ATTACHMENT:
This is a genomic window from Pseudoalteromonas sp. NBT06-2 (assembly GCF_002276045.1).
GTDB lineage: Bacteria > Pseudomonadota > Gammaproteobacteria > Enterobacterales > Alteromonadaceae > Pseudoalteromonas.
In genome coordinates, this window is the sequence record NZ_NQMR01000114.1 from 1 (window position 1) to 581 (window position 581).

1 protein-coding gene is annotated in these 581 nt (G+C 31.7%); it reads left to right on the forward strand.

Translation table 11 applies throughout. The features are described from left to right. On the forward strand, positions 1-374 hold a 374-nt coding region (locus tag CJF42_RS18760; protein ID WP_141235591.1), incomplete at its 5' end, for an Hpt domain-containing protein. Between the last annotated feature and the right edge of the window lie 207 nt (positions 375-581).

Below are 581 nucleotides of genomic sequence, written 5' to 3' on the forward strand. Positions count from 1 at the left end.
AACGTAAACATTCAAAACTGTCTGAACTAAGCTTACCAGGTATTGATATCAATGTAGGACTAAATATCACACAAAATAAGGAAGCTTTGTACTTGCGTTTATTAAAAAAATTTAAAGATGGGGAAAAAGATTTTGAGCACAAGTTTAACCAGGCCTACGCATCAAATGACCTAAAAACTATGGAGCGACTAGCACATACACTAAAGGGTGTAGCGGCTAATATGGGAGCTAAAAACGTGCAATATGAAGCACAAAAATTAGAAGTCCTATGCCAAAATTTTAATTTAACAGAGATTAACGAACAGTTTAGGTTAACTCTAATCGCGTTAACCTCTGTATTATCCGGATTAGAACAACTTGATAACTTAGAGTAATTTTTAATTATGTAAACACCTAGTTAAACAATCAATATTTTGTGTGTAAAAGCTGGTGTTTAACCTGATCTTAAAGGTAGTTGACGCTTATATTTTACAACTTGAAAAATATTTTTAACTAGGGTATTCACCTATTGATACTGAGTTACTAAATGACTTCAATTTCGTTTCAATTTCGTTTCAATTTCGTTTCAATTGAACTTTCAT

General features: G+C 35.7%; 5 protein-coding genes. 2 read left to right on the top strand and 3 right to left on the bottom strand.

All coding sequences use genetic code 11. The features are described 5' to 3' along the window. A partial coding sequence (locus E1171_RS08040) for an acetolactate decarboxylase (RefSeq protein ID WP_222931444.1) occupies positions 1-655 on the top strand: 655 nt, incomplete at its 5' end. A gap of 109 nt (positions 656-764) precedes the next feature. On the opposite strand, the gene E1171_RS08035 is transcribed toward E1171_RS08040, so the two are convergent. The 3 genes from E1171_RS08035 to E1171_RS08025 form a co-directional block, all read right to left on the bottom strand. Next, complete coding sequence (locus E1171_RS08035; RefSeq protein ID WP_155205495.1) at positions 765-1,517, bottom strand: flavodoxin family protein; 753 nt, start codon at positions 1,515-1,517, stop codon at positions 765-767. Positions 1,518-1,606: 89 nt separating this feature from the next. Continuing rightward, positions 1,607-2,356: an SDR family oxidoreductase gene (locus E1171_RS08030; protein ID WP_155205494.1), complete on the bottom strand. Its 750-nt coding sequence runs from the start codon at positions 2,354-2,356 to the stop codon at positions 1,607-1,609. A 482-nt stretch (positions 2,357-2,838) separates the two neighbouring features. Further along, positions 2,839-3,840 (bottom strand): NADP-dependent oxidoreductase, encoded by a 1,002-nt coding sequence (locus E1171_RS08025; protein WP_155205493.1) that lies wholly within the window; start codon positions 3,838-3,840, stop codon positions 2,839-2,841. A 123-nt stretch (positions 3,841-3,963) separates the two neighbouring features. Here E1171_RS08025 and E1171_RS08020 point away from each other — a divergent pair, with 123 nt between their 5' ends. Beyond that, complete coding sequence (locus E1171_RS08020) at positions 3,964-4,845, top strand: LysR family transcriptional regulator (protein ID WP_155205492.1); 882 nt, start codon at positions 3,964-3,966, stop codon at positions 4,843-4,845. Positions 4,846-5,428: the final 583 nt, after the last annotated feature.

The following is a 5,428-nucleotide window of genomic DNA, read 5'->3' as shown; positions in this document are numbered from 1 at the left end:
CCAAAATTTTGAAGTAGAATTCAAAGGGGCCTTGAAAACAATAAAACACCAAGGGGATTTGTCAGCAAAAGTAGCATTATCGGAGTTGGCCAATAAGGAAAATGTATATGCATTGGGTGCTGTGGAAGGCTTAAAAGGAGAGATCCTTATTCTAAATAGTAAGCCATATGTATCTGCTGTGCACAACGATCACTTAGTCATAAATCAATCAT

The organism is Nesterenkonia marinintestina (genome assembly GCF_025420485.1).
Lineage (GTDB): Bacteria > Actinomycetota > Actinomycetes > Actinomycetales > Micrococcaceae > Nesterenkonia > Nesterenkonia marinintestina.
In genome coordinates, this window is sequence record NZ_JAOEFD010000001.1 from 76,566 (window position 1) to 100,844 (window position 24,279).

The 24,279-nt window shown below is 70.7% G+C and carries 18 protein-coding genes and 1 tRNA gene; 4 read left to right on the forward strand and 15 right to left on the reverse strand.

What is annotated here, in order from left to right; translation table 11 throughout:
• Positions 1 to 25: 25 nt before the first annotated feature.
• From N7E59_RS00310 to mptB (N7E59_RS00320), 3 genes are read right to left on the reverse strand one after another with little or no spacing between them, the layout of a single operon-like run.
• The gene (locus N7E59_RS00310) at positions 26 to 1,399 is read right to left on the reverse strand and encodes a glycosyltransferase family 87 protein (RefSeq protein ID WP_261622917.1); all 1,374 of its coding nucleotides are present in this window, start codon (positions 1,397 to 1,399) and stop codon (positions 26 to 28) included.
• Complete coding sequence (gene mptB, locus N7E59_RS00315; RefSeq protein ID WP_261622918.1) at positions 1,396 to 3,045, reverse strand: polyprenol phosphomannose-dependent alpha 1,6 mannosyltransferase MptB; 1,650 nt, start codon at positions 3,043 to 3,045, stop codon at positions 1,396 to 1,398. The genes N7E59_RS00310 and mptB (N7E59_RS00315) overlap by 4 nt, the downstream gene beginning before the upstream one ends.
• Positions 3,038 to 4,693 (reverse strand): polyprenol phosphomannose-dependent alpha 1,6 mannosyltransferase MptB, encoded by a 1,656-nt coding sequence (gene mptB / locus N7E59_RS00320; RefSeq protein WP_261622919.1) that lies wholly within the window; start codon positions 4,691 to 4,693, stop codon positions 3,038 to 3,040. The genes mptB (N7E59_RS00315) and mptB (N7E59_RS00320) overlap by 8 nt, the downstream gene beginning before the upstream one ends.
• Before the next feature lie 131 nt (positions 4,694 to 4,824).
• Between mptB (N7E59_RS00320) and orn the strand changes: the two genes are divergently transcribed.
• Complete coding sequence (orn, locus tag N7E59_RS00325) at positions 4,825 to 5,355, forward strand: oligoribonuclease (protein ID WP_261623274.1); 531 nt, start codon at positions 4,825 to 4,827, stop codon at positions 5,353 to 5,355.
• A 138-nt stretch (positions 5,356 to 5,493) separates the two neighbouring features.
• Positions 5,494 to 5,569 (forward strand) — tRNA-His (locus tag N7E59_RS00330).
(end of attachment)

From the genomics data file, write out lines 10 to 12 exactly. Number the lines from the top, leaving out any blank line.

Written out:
The following is a 5,428-nucleotide window of genomic DNA, read 5'->3' as shown; positions in this document are numbered from 1 at the left end:
CCAAAATTTTGAAGTAGAATTCAAAGGGGCCTTGAAAACAATAAAACACCAAGGGGATTTGTCAGCAAAAGTAGCATTATCGGAGTTGGCCAATAAGGAAAATGTATATGCATTGGGTGCTGTGGAAGGCTTAAAAGGAGAGATCCTTATTCTAAATAGTAAGCCATATGTATCTGCTGTGCACAACGATCACTTAGTCATAAATCAATCAT

The organism is Nesterenkonia marinintestina (genome assembly GCF_025420485.1).